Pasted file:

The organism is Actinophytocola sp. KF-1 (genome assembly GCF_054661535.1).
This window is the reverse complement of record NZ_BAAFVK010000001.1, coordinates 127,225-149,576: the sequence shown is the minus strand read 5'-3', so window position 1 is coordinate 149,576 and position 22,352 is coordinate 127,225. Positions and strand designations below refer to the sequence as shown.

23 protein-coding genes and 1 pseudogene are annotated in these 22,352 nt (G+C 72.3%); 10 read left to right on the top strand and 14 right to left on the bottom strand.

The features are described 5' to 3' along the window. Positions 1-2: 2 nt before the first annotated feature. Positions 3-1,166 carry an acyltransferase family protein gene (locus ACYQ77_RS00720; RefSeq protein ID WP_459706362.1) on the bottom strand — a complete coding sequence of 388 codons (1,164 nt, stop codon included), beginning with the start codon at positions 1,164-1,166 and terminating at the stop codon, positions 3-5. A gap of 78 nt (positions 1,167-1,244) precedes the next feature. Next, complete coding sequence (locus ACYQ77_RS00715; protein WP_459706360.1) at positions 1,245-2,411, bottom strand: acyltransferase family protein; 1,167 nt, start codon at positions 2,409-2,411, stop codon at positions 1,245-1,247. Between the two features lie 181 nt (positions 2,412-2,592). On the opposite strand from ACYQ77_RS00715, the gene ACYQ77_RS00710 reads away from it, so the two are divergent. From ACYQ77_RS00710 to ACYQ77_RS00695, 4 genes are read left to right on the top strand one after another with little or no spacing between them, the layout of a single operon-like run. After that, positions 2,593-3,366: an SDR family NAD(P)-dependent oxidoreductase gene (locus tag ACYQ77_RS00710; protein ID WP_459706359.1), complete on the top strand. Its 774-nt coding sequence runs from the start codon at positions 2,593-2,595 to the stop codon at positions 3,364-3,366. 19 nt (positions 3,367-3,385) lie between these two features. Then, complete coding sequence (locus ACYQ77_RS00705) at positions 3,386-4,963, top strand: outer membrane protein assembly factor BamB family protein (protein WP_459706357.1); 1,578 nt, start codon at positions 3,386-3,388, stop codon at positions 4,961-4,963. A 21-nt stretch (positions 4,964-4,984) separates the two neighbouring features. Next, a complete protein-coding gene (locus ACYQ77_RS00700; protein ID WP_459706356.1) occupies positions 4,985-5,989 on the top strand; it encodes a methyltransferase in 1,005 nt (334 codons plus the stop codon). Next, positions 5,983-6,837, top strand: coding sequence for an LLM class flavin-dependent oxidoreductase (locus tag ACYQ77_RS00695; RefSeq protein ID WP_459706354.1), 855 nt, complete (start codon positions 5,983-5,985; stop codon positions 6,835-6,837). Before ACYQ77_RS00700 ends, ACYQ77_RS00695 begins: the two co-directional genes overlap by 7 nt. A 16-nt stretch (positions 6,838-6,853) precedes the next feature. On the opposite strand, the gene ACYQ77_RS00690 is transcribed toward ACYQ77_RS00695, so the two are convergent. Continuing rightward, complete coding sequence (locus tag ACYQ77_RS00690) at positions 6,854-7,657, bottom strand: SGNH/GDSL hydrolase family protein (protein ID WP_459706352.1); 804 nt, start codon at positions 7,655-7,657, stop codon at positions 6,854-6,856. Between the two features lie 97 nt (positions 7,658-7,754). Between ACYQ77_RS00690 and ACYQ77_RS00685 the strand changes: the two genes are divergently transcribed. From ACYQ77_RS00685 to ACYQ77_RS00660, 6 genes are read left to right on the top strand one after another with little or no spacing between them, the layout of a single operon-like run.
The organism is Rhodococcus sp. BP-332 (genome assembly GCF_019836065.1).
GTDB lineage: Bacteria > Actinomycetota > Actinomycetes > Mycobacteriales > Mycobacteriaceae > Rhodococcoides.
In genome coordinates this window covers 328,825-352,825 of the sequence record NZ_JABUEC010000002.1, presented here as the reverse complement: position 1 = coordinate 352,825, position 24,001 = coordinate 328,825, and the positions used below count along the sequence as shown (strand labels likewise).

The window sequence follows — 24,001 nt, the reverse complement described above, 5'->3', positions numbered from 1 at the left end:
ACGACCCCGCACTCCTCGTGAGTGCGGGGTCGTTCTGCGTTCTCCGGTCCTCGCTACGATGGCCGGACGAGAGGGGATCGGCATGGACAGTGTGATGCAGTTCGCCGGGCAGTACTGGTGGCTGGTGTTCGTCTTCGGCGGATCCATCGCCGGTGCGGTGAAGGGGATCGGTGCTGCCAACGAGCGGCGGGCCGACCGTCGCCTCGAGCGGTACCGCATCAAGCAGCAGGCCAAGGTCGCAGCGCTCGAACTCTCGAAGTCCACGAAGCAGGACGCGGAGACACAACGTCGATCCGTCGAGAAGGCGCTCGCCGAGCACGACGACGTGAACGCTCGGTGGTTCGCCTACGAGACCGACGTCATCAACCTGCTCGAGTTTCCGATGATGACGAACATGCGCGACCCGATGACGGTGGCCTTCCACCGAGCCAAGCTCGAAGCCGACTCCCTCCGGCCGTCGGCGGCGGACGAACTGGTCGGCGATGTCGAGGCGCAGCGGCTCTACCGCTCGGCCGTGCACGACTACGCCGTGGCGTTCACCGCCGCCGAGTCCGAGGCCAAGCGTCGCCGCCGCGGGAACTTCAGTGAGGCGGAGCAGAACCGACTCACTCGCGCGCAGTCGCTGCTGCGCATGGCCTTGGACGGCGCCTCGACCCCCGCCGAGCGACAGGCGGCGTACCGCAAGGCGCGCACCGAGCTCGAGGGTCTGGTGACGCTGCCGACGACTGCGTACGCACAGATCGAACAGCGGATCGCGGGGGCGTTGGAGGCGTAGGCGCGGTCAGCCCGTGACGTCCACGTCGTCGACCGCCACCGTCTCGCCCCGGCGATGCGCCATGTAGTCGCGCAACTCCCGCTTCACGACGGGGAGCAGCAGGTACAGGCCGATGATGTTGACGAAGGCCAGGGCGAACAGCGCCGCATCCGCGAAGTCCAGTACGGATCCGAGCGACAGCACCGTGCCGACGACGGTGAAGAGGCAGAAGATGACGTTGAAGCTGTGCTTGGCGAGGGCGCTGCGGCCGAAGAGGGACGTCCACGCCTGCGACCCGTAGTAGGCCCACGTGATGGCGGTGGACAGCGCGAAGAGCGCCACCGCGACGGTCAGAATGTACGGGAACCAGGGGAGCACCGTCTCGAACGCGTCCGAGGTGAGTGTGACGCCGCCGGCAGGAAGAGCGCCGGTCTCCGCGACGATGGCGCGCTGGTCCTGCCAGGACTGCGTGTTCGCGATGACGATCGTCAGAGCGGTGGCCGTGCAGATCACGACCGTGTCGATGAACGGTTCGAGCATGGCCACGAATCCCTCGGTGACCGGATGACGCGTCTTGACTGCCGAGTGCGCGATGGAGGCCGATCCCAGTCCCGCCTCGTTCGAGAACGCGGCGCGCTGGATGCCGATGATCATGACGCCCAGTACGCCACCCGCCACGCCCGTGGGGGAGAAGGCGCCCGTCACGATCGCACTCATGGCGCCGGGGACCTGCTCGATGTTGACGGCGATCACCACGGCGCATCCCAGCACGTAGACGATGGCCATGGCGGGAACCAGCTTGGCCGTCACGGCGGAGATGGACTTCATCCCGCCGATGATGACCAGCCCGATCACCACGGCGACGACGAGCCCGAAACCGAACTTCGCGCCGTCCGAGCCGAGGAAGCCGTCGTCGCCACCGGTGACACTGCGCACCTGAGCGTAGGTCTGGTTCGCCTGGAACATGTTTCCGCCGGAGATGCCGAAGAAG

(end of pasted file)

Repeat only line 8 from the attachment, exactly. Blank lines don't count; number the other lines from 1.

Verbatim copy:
The window sequence follows — 24,001 nt, the reverse complement described above, 5'->3', positions numbered from 1 at the left end: